We have already witnessed a major transition in what we think of as computers as they moved from machines that filled rooms, to one that sat on our desktops, then our laps and then our hands. In each case we have gained versatility and convenience. Computing has moved to being available in a format that is always accessible at times and in situations we weren’t even aware of.
This "transmogrification” of computing is set to continue with the move to wearable computing. The best example of this and the most likely to become a commercial reality is Google Glass, Google’s project to combine a glasses with a camera and heads up display that allows the wearer to capture video and augment that with the onboard computer.
It is not hard to see the many ways in which this can enhance our ability to interact with what is happening around us. The camera becomes an extension of our eyes and form a more natural and transparent way in which to capture images and video. Handheld cameras and smartphones always make the act of capturing the shot obvious and are more likely to make people behave differently. Google’s glasses are largely invisible and are less likely to interfere with the true recording of the moment.
The true power of the Google Glass is the augmentation features that it offers in being able to interpret video and present relevant information to the wearer in real-time. This is best illustrated in Google’s concept video "One Day" which shows a wearer using the glasses for directions, general information and communication.
Although the current design of these glasses may not be the final form they highlight that this technology is not that far away from being generally available. Indeed researchers have shown that they can adapt display technology onto contact lenses although there is still the issue of where to carry the actual computing element of this.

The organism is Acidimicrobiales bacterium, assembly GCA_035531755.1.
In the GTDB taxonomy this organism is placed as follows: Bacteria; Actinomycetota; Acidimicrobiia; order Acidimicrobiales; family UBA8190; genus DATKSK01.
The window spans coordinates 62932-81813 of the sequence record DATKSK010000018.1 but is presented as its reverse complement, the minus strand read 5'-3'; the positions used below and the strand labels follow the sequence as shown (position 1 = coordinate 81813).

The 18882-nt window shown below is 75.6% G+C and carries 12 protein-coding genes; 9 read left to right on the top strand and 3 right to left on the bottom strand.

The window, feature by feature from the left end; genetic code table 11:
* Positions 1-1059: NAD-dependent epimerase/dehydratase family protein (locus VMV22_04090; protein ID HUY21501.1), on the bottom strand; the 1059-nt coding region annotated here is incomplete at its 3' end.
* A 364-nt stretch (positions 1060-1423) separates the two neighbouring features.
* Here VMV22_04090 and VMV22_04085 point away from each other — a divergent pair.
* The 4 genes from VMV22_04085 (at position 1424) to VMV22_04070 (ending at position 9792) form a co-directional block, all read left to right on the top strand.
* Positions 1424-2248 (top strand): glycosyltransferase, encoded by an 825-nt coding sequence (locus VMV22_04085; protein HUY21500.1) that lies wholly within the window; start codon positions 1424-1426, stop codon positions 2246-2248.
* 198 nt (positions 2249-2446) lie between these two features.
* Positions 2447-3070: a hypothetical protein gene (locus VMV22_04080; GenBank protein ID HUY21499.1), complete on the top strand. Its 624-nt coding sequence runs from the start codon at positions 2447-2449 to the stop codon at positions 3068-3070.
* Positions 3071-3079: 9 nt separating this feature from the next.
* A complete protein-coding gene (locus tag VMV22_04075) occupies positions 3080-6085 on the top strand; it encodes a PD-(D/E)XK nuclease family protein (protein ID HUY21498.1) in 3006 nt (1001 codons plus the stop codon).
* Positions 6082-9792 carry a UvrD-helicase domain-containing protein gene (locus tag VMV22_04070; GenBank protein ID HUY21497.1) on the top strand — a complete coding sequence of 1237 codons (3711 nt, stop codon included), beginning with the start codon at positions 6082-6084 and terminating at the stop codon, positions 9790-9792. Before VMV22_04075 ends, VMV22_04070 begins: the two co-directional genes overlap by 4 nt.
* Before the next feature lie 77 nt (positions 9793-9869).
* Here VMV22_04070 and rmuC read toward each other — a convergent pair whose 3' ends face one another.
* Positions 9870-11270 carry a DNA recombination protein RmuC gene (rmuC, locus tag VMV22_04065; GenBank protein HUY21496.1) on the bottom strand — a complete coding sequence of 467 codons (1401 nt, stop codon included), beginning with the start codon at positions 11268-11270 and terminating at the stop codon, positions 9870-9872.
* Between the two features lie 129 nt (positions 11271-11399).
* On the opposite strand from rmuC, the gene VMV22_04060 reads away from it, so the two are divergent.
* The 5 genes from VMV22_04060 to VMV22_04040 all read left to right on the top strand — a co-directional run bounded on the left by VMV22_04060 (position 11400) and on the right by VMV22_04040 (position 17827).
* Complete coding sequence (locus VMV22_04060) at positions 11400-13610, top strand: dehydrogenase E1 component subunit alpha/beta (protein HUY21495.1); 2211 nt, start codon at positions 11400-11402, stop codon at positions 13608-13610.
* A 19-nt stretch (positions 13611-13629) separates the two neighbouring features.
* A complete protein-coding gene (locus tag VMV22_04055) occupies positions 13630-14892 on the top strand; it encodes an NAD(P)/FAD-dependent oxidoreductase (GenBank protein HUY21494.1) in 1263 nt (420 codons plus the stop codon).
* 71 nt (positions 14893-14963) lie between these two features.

Of course, the Google Glass project raises as many issues as it does possibilities. There are the technical ones in terms of how to control the device and how to power it. There are also the social and personal issues about privacy as the glasses could be used to capture information without people knowing. There is also the more prosaic issue of looking like an "uber geek” when wearing them.
From wearable computing to cyborgs
Other examples of wearable computing include phone watches and smart sensors that measure activity and our body’s phyisiological state. Already body sensors in particular are influencing behaviour by allowing us to become aware of inputs and outputs. We can measure how many calories we have consumed and burned for example. But this is just the start. Heart rate monitors can also tell us how stressed someone is and provide feedback to enable them to avoid or control the situation. These sensors can be built into fabric that can communicate continuously to computing devices like a phone, watch or even glasses.
Ultimately however, we will see a parallel development with wearable computing which is computers and sensors which are integrated directly into our bodies. This is again not necessarily new. Implanted glucose sensors and insulin pumps, pacemakers and other devices have been inserted into the body to correct physical abnormalities for some time. Computers and circuitry to augment vision and movement in blindness and spinal injury are also being trialled. What will be a major shift is when the ability to have non-clinical sensors and devices interact directly with the body becomes common place.
This may come first in the form of epidermal electronics, which is circuitry tattooed directly onto the skin. The benefit here is that this is relatively non-invasive and can be modified or removed easily. Of course it may also be that implanted chips are just a convenient way of carrying devices which can then be powered as a byproduct of our normal physiological processes.
Wearable computing will come to the fore over the next five to 10 years. This is almost inevitable as we are reaching the limits of further development of the current mobile computing devices. We will unfortunately have to wait a while longer than that for our cyborg future.
David Glance is a director at the Centre for Software Practice at The University of Western Australia.